Ex-Moto Execs Hope to Revive Javelin
That group, interested in rejuvenating the company's technology and taking another run at the cable market, "is in the process of securing their funding," says Michael Corwin, who took over as Javelin's CEO in late 2010.
The ex-Moto group is one of multiple potential suitors talking to Javelin, whose remaining assets include taps and other access gear that can help cable operators build out spectrum above the current ceiling of 1GHz.
Javelin, still backed by Goldman Sachs & Co. and company founder Davidi Gilo, hopes to get the asset sale wrapped up within the next 30 to 60 days, Corwin tells Light Reading Cable. He's now consulting with Javelin via his own firm, S.R. Ventures LLC, and running point on getting a deal put together. (See Javelin's CEO & CTO Make Their Exits.)
Corwin says Gilo still believes in the potential of Javelin's technology and would prefer to see it go to a group that intends to do good with it, rather than selling the intellectual property to a patent troll that would only be interested in suing possible infringers.
"I believe it will be sold, and it will be back," Corwin says.
An asset sale would breathe new life into a company and a technology set that endured a rollercoaster ride in recent years.
Before changing its leadership in late 2010, Javelin appeared to be making some progress. That fall, it had inked a distribution deal with Arris Group Inc. (Nasdaq: ARRS) for a new line of bandwidth-boosting cable products, led by 1.8GHz modules that can snap into tap housings from Cisco Systems Inc. (Nasdaq: CSCO), Motorola Mobility and Regal, a brand of taps made by Arris. Javelin also has a line of 2.8GHz taps targeted to new-builds. (See Javelin Wants Cisco, Moto to Tap Out and Javelin Jabs at Gigabit Cable Upstream .)
Corwin and an Arris spokesman confirmed that the companies have no current business. Corwin says Javelin had also discussed a partnership with Motorola Mobility, but that Motorola could not commit to the kind of product volumes that made sense for Javelin.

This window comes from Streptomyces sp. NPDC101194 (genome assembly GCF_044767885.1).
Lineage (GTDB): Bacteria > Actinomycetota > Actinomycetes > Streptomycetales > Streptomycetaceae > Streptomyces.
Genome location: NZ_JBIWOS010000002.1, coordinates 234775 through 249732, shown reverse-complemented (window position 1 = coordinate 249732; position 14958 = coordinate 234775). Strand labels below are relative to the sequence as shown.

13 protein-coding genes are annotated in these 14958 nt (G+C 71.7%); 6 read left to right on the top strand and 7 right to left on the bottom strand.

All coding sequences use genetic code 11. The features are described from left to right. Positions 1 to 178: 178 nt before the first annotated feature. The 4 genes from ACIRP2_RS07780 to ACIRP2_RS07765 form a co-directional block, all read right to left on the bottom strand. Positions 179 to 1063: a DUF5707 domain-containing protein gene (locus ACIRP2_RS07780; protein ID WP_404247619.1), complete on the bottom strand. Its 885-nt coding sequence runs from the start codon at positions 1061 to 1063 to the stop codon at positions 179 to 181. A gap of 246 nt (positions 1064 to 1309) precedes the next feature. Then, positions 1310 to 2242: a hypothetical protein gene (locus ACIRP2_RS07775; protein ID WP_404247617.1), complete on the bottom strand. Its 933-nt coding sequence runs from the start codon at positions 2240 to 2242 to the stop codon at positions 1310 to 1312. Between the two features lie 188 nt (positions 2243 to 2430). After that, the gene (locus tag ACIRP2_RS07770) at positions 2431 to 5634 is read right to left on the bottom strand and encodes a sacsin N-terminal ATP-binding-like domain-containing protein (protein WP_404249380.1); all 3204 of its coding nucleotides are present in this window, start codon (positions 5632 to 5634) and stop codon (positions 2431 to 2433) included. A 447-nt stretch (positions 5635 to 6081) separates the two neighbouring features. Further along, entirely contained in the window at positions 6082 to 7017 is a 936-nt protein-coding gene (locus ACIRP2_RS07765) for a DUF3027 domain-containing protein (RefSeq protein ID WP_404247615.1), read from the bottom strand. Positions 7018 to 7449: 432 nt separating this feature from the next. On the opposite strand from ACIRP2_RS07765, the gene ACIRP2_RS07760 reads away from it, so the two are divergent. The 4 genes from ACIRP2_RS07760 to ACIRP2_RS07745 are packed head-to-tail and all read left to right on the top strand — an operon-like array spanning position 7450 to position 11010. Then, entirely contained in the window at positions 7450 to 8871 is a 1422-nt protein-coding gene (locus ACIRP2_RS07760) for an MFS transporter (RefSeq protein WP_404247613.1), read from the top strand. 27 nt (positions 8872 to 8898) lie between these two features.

An asset sale could be good news for Cox Communications Inc. , which has been the champion and marquee MSO customer of Javelin/Vyyo.
Timing is everything
As its cable ambitions go, Javelin/Vyyo had a hard timing drumming up much cable business outside of Cox. "The technology was just way too early," Corwin says.
But a few projects underway now would seemingly make Javelin's technology more relevant.
Docsis 3.1, a new spec underway at CableLabs , is considering the idea of expanding the downstream spectrum to about 1.2GHz. EPON Protocol Over Coax (EPoC), a Institute of Electrical and Electronics Engineers Inc. (IEEE) standard under development, will likely require its own swath of spectrum. Either project could make sense for Javelin's 1.8GHz or 3GHz products. (See Docsis 3.1 Set for a Spring Fling , Docsis 3.1 Targets 10-Gig Downstream and EPON-Over-Coax Starts Its Standards Journey .)
China presents another possible opportunity. Its State Administration of Radio, Film and Television (SARFT) is developing HiNOC (High Performance Network Over Coax), an Ethernet-over-coax platform that envisions the high-speed data upstream and downstream living in the range of 750MHz to 1.6GHz. (See China Rolls Its Own Ethernet-over-Coax Standard .)
Corwin says Javelin has had interest from China, "but didn't have the resources to pursue it."
— Jeff Baumgartner, Site Editor, Light Reading Cable